The castle of Gresti or Pietratagliata is located near the village of Aidone. Its current condition is that of ruin even if well legible in the forms that are composed mainly of a mighty tower full and a series of rooms ingrottate. The first historical news documented dating back to the 14th century. The castle stands on a high rocky ridge of sandstone. The central part, the spur higher, has been used by man for its strategic position as a control station and defense. In fact the castle constitutes an outpost or a fortress of sighting for the control of a vast territory, connoted by important streets of communications which from the eastern coast is addentravano toward the center of Sicily dominated by settlements which Morgantina, Enna, Agira.
The structure extends over four levels: on the first level, which is also the oldest to be found in the rural houses and a large cave which opens with a loggia south and with a window and loggia and north. At the second level from which also begins the tower full and part the scale dug in the rock, there are two local: an input and a room with window delimited by benches in masonry. At the third level, the second floor where you find the environments 'noble' representation, there are four rooms dug in the rock and other in masonry. The fourth level is present an environment with entrance portal which would suggest a chapel and a cistern to collect rainwater. A mention deserves the high tower full, firmly anchored to the rock, visible at large distances. Has walls from compact surfaces, underlined by sharp built in blocks of stone perfectly squared; access to the terrace of the tower was allowed by a beautiful spiral staircase, with steps of basalt, placed in the corner of the south-east.
For the structure and for some particular aspects, the castle may not have had the function of an aristocratic residence, but was certainly a fortress of sighting within the valley of Gornalunga that, from the earliest times, has made a connection between the Ionic coast and the interior. The presence of numerous castles like (some today recognizable only by the toponymy) suggests plausible to assume that the castle had inserted inside a network of optical signals, defined anciently fani or fires, which allowed to rapidly transmit a signal even at a great distance.References:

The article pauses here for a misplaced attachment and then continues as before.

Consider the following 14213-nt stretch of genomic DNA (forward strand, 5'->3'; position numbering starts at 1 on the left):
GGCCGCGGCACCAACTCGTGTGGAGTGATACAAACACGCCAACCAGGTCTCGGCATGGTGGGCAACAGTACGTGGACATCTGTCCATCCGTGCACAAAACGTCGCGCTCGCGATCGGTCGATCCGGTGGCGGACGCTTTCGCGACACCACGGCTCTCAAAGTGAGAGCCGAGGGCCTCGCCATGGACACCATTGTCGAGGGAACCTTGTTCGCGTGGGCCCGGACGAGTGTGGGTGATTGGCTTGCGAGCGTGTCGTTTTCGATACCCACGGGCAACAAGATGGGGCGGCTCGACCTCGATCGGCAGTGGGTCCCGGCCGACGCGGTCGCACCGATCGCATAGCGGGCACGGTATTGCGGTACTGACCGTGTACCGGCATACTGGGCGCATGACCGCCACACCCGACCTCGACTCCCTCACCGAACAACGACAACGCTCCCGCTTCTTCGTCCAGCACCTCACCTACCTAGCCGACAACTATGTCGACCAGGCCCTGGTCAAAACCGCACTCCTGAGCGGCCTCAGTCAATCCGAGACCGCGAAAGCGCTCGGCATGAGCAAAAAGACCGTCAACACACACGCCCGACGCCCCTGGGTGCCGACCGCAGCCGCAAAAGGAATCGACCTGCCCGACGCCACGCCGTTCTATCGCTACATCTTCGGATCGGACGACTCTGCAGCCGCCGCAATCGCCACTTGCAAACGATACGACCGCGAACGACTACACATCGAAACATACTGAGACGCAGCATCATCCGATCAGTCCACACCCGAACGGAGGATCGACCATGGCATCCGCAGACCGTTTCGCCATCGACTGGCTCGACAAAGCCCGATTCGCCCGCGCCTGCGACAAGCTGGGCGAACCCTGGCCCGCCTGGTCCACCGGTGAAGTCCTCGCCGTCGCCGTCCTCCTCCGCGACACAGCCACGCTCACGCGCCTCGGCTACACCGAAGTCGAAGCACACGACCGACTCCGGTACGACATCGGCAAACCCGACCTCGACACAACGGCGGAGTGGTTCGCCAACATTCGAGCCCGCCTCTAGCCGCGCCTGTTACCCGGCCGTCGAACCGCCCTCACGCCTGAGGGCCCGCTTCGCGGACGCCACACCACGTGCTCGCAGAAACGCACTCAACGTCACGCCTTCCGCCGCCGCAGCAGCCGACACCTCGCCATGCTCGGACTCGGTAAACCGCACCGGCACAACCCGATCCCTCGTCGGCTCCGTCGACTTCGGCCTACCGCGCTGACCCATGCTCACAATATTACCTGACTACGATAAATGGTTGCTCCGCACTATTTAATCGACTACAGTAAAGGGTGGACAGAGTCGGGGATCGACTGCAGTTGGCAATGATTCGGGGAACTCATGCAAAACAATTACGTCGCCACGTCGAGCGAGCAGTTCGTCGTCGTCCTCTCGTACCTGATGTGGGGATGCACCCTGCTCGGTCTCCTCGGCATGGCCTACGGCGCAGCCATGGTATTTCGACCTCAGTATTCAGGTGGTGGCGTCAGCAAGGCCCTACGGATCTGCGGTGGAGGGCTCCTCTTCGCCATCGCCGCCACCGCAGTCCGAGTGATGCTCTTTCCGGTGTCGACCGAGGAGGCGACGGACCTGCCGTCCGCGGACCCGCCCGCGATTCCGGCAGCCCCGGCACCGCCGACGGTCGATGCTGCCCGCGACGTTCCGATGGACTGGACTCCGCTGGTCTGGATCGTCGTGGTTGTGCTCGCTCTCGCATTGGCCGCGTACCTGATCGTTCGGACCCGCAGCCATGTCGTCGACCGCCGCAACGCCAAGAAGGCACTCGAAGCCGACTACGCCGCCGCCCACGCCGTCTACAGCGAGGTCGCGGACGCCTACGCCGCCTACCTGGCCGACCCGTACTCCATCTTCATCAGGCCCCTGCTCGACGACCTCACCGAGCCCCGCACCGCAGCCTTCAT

Angelokastro is a Byzantine castle on the island of Corfu. It is located at the top of the highest peak of the island"s shoreline in the northwest coast near Palaiokastritsa and built on particularly precipitous and rocky terrain. It stands 305 m on a steep cliff above the sea and surveys the City of Corfu and the mountains of mainland Greece to the southeast and a wide area of Corfu toward the northeast and northwest.
Angelokastro is one of the most important fortified complexes of Corfu. It was an acropolis which surveyed the region all the way to the southern Adriatic and presented a formidable strategic vantage point to the occupant of the castle.
Angelokastro formed a defensive triangle with the castles of Gardiki and Kassiopi, which covered Corfu"s defences to the south, northwest and northeast.
The castle never fell, despite frequent sieges and attempts at conquering it through the centuries, and played a decisive role in defending the island against pirate incursions and during three sieges of Corfu by the Ottomans, significantly contributing to their defeat.
During invasions it helped shelter the local peasant population. The villagers also fought against the invaders playing an active role in the defence of the castle.
The exact period of the building of the castle is not known, but it has often been attributed to the reigns of Michael I Komnenos and his son Michael II Komnenos. The first documentary evidence for the fortress dates to 1272, when Giordano di San Felice took possession of it for Charles of Anjou, who had seized Corfu from Manfred, King of Sicily in 1267.
From 1387 to the end of the 16th century, Angelokastro was the official capital of Corfu and the seat of the Provveditore Generale del Levante, governor of the Ionian islands and commander of the Venetian fleet, which was stationed in Corfu.
The governor of the castle (the castellan) was normally appointed by the City council of Corfu and was chosen amongst the noblemen of the island.
Angelokastro is considered one of the most imposing architectural remains in the Ionian Islands.